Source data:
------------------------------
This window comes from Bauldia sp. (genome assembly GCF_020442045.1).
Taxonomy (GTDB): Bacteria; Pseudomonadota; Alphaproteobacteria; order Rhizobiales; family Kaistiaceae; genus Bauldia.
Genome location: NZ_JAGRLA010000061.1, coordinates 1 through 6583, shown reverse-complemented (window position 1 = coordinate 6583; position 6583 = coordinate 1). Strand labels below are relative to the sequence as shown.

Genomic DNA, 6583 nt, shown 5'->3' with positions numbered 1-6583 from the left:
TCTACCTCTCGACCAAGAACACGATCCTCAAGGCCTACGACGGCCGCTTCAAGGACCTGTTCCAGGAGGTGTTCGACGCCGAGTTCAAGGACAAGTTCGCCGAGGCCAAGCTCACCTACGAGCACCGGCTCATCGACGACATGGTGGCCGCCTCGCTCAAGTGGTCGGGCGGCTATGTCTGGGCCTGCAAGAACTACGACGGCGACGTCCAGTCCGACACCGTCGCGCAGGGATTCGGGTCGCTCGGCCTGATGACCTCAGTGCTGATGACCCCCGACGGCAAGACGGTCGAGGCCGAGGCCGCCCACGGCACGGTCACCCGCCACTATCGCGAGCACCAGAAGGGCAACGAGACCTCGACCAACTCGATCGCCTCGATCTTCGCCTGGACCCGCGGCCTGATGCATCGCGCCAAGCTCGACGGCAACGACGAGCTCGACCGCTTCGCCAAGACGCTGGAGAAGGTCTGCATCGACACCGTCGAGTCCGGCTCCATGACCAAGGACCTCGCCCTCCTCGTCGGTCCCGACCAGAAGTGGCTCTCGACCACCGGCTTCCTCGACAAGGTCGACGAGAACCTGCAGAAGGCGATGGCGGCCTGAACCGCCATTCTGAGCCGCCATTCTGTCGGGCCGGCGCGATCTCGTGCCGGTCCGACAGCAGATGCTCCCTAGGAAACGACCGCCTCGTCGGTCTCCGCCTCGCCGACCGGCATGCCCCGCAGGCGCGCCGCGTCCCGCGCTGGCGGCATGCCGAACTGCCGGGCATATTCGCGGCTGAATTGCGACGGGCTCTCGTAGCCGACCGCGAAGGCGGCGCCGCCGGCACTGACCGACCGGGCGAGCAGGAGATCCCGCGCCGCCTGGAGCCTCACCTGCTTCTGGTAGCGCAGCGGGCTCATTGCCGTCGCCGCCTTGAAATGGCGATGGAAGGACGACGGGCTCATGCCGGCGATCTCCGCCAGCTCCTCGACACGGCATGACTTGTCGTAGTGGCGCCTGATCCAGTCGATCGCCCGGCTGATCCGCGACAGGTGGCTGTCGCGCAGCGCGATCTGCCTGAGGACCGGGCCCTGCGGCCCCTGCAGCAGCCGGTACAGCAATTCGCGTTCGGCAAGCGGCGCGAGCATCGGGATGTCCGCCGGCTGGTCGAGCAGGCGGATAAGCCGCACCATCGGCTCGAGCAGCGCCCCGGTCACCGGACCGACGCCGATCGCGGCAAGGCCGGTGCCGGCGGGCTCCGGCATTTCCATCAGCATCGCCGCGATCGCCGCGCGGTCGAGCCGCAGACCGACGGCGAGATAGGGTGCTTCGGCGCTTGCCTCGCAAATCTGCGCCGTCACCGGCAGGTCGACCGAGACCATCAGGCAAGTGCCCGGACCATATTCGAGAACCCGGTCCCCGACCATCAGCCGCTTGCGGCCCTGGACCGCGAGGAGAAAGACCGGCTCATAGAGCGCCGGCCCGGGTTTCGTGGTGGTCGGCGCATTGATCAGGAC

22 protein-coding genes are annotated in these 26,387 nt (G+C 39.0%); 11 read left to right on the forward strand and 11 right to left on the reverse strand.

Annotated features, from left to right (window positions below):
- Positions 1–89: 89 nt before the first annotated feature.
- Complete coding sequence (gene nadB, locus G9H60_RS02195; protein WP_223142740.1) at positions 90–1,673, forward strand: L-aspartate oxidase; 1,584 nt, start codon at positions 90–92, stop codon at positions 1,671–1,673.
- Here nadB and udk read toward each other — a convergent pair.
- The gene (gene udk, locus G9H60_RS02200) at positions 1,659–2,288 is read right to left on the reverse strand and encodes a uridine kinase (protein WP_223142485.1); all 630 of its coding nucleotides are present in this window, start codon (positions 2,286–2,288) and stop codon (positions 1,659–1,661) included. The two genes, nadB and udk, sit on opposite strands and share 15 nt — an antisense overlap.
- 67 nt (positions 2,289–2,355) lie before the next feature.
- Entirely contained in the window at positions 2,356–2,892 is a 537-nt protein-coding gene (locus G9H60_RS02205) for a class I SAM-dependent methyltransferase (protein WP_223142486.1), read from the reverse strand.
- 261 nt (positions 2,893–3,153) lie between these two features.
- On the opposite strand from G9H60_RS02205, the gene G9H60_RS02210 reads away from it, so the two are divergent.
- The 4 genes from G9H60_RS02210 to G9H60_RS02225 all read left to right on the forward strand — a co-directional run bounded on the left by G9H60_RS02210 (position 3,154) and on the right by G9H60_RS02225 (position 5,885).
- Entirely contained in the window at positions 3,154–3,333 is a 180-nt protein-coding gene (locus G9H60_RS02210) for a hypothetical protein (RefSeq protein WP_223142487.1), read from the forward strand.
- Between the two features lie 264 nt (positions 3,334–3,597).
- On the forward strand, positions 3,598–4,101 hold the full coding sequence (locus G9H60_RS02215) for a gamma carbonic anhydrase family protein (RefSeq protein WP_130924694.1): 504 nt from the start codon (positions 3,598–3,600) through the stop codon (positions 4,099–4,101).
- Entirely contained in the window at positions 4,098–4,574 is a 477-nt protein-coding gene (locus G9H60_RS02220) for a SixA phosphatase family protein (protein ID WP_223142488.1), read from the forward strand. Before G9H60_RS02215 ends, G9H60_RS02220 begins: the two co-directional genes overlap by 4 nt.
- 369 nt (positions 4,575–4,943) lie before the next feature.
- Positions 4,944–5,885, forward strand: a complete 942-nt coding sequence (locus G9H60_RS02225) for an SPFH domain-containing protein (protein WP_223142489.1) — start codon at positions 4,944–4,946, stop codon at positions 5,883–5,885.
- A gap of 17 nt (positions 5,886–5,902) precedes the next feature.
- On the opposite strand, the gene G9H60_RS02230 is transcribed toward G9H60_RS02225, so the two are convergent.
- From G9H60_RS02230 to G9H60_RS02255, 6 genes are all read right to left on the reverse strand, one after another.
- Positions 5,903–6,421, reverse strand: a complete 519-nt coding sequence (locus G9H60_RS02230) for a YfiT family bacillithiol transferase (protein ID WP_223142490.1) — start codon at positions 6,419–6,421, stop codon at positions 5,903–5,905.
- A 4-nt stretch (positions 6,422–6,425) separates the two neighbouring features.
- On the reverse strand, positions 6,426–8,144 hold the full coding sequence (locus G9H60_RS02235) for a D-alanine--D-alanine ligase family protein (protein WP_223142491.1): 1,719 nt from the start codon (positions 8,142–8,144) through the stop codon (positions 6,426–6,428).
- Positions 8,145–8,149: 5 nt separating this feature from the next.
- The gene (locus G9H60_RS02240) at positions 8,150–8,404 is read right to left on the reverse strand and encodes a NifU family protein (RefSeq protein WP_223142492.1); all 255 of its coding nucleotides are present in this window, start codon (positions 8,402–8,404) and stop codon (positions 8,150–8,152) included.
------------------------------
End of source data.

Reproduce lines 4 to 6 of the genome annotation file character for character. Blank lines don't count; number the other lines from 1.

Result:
Genomic DNA, 6583 nt, shown 5'->3' with positions numbered 1-6583 from the left:
TCTACCTCTCGACCAAGAACACGATCCTCAAGGCCTACGACGGCCGCTTCAAGGACCTGTTCCAGGAGGTGTTCGACGCCGAGTTCAAGGACAAGTTCGCCGAGGCCAAGCTCACCTACGAGCACCGGCTCATCGACGACATGGTGGCCGCCTCGCTCAAGTGGTCGGGCGGCTATGTCTGGGCCTGCAAGAACTACGACGGCGACGTCCAGTCCGACACCGTCGCGCAGGGATTCGGGTCGCTCGGCCTGATGACCTCAGTGCTGATGACCCCCGACGGCAAGACGGTCGAGGCCGAGGCCGCCCACGGCACGGTCACCCGCCACTATCGCGAGCACCAGAAGGGCAACGAGACCTCGACCAACTCGATCGCCTCGATCTTCGCCTGGACCCGCGGCCTGATGCATCGCGCCAAGCTCGACGGCAACGACGAGCTCGACCGCTTCGCCAAGACGCTGGAGAAGGTCTGCATCGACACCGTCGAGTCCGGCTCCATGACCAAGGACCTCGCCCTCCTCGTCGGTCCCGACCAGAAGTGGCTCTCGACCACCGGCTTCCTCGACAAGGTCGACGAGAACCTGCAGAAGGCGATGGCGGCCTGAACCGCCATTCTGAGCCGCCATTCTGTCGGGCCGGCGCGATCTCGTGCCGGTCCGACAGCAGATGCTCCCTAGGAAACGACCGCCTCGTCGGTCTCCGCCTCGCCGACCGGCATGCCCCGCAGGCGCGCCGCGTCCCGCGCTGGCGGCATGCCGAACTGCCGGGCATATTCGCGGCTGAATTGCGACGGGCTCTCGTAGCCGACCGCGAAGGCGGCGCCGCCGGCACTGACCGACCGGGCGAGCAGGAGATCCCGCGCCGCCTGGAGCCTCACCTGCTTCTGGTAGCGCAGCGGGCTCATTGCCGTCGCCGCCTTGAAATGGCGATGGAAGGACGACGGGCTCATGCCGGCGATCTCCGCCAGCTCCTCGACACGGCATGACTTGTCGTAGTGGCGCCTGATCCAGTCGATCGCCCGGCTGATCCGCGACAGGTGGCTGTCGCGCAGCGCGATCTGCCTGAGGACCGGGCCCTGCGGCCCCTGCAGCAGCCGGTACAGCAATTCGCGTTCGGCAAGCGGCGCGAGCATCGGGATGTCCGCCGGCTGGTCGAGCAGGCGGATAAGCCGCACCATCGGCTCGAGCAGCGCCCCGGTCACCGGACCGACGCCGATCGCGGCAAGGCCGGTGCCGGCGGGCTCCGGCATTTCCATCAGCATCGCCGCGATCGCCGCGCGGTCGAGCCGCAGACCGACGGCGAGATAGGGTGCTTCGGCGCTTGCCTCGCAAATCTGCGCCGTCACCGGCAGGTCGACCGAGACCATCAGGCAAGTGCCCGGACCATATTCGAGAACCCGGTCCCCGACCATCAGCCGCTTGCGGCCCTGGACCGCGAGGAGAAAGACCGGCTCATAGAGCGCCGGCCCGGGTTTCGTGGTGGTCGGCGCATTGATCAGGAC

22 protein-coding genes are annotated in these 26,387 nt (G+C 39.0%); 11 read left to right on the forward strand and 11 right to left on the reverse strand.